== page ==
I love this holiday so much, I take the entire week off each year. That way, I can very leisurely clean the house and buy the food and decorate and do prep work for the feast, taking those chores completely off of the hands of MY WIFE, who deserves at least as much of a restful, enjoyable feast as I’m giving everyone else. I love every moment of that busy, yet still somehow slothful, week. And, since I only post from work, that’s why this is the last post until December 1st.

I wish you a Tremendously Happy Thanksgiving. Say your prayers, eat much, show love.

Soon, with more better stuffing.


i beati said...

embracing it all

Anonymous said...

Seen it before, love it still.

Three Hundred Sixty Five said...

Have a wonderful week, and Happy Thanksgiving!

Daryl said...

Loving that you are posting your celebration early .. enjoy the anticipation!

Deb said...

What a wonderful post Sully, thanks for sharing. Enjoy your holiday.

To me, though, Christmas music is like chocolate. A few pieces, rich and creamy, are delightful. Feed it to me non-stop for sixty days? All that is, is a sick stomach.
Fortunately the station that I listen to has held off this year (I think they prob'ly got blasted a couple of years ago when they started in October). My iPod gets a heck of a workout in December; I can only listen to Gramma getting run over by that reindeer so many times before I want to hurl.

Anonymous said...

I enjoyed this reread because it warms the cockles of my heart that YOU do all the prep work.

That, my friend, gives me a frisson the size of the moon!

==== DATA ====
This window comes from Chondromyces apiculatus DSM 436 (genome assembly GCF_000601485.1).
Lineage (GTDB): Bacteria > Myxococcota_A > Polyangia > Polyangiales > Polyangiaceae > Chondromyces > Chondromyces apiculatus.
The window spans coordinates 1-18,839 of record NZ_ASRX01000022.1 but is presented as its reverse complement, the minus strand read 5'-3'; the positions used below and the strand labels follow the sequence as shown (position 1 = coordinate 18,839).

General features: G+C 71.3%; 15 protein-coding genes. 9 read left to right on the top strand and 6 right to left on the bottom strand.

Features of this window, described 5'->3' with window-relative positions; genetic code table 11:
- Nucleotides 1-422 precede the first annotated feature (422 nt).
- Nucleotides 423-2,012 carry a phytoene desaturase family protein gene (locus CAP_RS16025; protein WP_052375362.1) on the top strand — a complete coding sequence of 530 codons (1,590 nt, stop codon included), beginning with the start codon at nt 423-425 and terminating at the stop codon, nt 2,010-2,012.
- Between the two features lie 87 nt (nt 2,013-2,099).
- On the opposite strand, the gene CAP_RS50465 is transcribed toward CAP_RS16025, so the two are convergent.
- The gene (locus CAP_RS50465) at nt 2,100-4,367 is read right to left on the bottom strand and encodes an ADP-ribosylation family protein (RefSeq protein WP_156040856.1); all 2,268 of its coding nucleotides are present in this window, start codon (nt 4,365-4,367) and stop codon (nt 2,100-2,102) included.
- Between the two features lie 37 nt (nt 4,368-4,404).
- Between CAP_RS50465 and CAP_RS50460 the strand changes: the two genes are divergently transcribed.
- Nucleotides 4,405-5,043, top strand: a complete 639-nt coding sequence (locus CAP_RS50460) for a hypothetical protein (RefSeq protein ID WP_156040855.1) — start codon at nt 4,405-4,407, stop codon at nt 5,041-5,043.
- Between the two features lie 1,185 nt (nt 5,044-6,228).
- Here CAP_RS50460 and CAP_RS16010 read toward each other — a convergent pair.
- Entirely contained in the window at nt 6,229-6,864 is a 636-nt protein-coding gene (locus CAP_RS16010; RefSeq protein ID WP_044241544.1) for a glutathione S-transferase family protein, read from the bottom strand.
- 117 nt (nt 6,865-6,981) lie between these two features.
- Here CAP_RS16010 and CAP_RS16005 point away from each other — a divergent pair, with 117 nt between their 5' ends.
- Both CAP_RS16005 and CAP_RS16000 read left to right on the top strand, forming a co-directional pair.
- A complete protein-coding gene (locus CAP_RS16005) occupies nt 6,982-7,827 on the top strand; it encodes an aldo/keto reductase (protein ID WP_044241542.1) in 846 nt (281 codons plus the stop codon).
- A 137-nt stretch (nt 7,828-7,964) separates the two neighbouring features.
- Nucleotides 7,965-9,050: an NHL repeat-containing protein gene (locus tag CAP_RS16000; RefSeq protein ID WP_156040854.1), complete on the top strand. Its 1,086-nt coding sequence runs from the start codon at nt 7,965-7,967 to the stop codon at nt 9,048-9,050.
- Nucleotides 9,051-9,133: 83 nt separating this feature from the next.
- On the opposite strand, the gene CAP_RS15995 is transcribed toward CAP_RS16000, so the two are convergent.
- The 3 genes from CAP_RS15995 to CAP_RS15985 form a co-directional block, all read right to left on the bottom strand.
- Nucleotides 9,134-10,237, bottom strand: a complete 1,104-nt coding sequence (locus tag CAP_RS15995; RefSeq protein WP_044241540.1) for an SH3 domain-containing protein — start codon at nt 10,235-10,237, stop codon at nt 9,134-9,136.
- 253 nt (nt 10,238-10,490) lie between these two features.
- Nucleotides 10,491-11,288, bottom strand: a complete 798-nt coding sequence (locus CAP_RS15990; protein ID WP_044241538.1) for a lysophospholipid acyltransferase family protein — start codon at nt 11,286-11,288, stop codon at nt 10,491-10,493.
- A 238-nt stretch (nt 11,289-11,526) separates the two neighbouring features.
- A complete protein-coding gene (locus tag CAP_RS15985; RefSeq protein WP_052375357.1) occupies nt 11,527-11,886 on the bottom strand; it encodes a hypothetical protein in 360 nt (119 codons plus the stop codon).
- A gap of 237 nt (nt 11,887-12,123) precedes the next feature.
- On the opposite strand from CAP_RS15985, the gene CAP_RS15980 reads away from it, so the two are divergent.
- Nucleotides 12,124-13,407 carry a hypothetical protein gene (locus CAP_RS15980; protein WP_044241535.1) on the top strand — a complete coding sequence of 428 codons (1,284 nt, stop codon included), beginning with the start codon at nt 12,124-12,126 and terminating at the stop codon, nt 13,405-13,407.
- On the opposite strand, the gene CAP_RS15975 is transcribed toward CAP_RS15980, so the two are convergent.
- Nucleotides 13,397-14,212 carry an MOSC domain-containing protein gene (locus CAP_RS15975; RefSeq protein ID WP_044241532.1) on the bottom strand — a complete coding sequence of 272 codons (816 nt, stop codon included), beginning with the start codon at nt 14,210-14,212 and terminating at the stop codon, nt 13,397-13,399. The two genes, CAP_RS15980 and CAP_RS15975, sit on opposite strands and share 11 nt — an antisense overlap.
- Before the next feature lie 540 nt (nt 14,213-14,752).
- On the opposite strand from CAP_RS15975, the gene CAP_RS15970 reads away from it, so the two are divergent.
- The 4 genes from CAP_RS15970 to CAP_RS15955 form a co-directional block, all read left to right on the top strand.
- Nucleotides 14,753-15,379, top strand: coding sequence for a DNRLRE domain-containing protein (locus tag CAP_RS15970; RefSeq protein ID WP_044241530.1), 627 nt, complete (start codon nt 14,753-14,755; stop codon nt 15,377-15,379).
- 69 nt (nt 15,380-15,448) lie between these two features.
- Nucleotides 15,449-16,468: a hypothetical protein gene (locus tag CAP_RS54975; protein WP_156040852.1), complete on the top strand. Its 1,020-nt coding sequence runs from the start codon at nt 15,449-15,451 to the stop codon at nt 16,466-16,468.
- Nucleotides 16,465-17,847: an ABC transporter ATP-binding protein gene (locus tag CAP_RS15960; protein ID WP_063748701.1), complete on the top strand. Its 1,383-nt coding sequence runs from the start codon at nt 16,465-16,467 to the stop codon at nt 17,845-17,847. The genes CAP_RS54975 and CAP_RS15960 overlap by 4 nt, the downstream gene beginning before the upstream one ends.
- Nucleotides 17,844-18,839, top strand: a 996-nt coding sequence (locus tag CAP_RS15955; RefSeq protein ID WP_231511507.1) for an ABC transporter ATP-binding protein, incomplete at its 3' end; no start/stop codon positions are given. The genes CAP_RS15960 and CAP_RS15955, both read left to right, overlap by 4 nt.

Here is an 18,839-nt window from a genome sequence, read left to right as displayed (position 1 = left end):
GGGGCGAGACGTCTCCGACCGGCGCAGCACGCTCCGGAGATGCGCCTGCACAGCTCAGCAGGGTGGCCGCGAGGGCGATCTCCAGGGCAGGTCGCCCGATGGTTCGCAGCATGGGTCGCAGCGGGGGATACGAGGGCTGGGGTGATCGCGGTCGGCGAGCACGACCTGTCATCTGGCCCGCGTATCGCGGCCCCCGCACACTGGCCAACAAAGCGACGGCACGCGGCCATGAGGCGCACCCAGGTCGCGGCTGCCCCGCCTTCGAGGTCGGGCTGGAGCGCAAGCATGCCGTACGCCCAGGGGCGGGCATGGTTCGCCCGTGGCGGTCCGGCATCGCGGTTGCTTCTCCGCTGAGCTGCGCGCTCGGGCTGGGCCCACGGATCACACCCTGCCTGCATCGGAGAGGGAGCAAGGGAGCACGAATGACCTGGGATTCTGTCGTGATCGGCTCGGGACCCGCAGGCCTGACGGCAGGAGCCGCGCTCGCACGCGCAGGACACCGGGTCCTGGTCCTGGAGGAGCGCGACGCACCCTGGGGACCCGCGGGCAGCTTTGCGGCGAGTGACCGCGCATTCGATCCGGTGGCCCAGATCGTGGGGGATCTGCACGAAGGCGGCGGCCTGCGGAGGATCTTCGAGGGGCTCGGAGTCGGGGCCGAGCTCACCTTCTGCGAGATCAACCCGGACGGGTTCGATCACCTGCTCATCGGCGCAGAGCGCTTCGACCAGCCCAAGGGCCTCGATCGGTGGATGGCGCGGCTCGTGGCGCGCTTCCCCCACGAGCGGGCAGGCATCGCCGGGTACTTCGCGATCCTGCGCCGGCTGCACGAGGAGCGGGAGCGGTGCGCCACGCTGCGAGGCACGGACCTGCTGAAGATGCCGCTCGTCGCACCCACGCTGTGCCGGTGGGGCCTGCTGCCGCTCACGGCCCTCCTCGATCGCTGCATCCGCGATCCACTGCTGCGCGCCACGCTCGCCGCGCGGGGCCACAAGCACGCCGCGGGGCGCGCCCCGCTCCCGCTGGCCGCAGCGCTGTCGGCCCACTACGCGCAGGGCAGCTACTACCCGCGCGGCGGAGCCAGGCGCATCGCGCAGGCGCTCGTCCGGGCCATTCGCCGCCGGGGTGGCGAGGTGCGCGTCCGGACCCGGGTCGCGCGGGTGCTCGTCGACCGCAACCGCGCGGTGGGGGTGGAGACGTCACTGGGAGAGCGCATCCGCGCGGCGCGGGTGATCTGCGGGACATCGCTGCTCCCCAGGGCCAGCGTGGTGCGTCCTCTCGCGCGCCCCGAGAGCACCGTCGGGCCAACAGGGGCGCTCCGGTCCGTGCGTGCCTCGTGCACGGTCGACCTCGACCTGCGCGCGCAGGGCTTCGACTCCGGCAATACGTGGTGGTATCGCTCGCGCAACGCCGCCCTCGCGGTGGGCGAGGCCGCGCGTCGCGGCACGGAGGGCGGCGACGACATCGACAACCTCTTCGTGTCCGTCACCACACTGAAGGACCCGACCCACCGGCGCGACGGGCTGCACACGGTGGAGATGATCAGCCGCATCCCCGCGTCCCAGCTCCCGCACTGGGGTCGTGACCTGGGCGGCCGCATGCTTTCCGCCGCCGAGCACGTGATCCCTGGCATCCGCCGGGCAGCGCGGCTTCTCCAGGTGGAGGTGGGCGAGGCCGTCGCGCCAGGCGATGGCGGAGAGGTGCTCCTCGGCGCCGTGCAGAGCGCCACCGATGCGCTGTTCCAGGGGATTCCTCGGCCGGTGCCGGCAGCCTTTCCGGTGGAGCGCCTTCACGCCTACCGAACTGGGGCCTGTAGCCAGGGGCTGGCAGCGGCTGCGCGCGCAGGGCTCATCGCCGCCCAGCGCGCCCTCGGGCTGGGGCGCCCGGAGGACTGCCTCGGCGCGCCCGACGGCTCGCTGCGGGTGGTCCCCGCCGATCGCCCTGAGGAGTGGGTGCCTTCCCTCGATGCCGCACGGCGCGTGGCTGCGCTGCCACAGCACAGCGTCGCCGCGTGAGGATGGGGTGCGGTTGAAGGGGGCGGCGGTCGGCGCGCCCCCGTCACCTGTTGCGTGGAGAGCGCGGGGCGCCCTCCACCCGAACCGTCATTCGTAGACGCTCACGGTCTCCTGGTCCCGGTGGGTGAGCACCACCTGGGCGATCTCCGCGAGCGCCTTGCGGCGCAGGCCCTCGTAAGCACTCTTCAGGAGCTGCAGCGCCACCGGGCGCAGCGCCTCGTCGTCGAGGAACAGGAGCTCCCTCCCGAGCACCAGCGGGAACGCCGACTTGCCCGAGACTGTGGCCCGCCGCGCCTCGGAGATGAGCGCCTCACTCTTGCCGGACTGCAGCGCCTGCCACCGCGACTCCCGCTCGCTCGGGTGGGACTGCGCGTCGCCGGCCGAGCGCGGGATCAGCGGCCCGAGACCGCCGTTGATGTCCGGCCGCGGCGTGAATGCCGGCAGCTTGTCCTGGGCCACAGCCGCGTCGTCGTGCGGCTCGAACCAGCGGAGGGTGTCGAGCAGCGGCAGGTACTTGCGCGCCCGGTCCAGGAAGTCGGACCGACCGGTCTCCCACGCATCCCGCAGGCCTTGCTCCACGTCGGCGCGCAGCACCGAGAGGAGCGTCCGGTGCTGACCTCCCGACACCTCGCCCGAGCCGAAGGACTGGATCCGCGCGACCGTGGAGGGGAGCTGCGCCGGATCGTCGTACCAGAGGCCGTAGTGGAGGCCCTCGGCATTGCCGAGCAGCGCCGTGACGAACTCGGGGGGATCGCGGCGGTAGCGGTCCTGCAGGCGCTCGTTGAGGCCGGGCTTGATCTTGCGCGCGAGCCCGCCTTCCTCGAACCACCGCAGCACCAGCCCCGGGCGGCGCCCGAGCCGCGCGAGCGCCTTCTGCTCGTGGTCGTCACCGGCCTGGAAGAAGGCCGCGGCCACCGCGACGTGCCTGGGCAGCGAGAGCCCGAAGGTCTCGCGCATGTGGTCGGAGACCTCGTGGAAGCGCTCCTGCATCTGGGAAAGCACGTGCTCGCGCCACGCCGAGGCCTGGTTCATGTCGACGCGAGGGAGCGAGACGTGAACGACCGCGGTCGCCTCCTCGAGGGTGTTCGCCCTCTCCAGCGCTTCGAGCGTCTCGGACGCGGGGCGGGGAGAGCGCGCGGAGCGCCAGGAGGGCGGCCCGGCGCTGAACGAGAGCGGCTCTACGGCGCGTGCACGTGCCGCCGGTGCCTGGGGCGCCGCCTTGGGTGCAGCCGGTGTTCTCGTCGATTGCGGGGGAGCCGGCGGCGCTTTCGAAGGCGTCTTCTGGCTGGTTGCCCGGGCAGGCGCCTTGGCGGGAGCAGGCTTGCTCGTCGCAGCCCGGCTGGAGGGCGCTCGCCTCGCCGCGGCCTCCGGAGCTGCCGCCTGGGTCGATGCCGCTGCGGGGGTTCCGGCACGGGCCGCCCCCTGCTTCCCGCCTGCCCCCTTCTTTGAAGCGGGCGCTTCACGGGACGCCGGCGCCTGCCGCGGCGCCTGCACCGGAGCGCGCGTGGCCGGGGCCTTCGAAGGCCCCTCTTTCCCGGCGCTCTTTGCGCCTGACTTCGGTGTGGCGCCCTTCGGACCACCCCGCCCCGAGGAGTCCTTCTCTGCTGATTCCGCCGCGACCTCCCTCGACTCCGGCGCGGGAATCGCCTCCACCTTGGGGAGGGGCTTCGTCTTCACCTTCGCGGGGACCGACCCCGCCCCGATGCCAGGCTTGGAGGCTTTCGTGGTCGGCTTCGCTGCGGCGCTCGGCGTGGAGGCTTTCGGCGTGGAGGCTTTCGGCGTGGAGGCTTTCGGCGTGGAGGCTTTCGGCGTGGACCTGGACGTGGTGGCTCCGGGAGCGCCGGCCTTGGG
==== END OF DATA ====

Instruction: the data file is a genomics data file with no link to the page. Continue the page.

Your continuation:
Happy Thanksgiving back at you! See you on the flip side!

Bill Yates said...

Jim, that is so good. It made me think back to many wonderful Thanksgiving dinners at my mom and dad's house, with some precious people whose love and grace will never be forgotten.

messymimi said...

Poor teenage Suldog, having to eat two Thanksgiving dinners. Ha. If you were anything like my Sweetie when he was a teen, it didn't even half fill you.:)

A blessed and beautiful Thanksgiving Day to you and your family.

Jackie said...

Happy Thanksgiving to you and your family, Jim. Warmest regards from our family to yours...

The Broad said...

I can almost smell the turkey! Happy Thanksgiving and God bless and your wonderful family.

Michelle H. said...

A man who cooks the Thanksgiving dinner is a man who is a rare bird indeed (pun intended). Happy Thanksgiving, and hopefully your bird comes out tasting fantastic!

Craig said...

Very evocative post, Jim; I could almost smell the turkey right off my computer screen. Thanks.

We always 'rotate' the holidays with Jen's family and mine. One year, we do Thanksgiving with her family and Christmas with mine, then the next year we flip-flop. When it's her family, we've done the hosting for the past ten years or so. Which, as you say, means more leftovers for us. . . ;)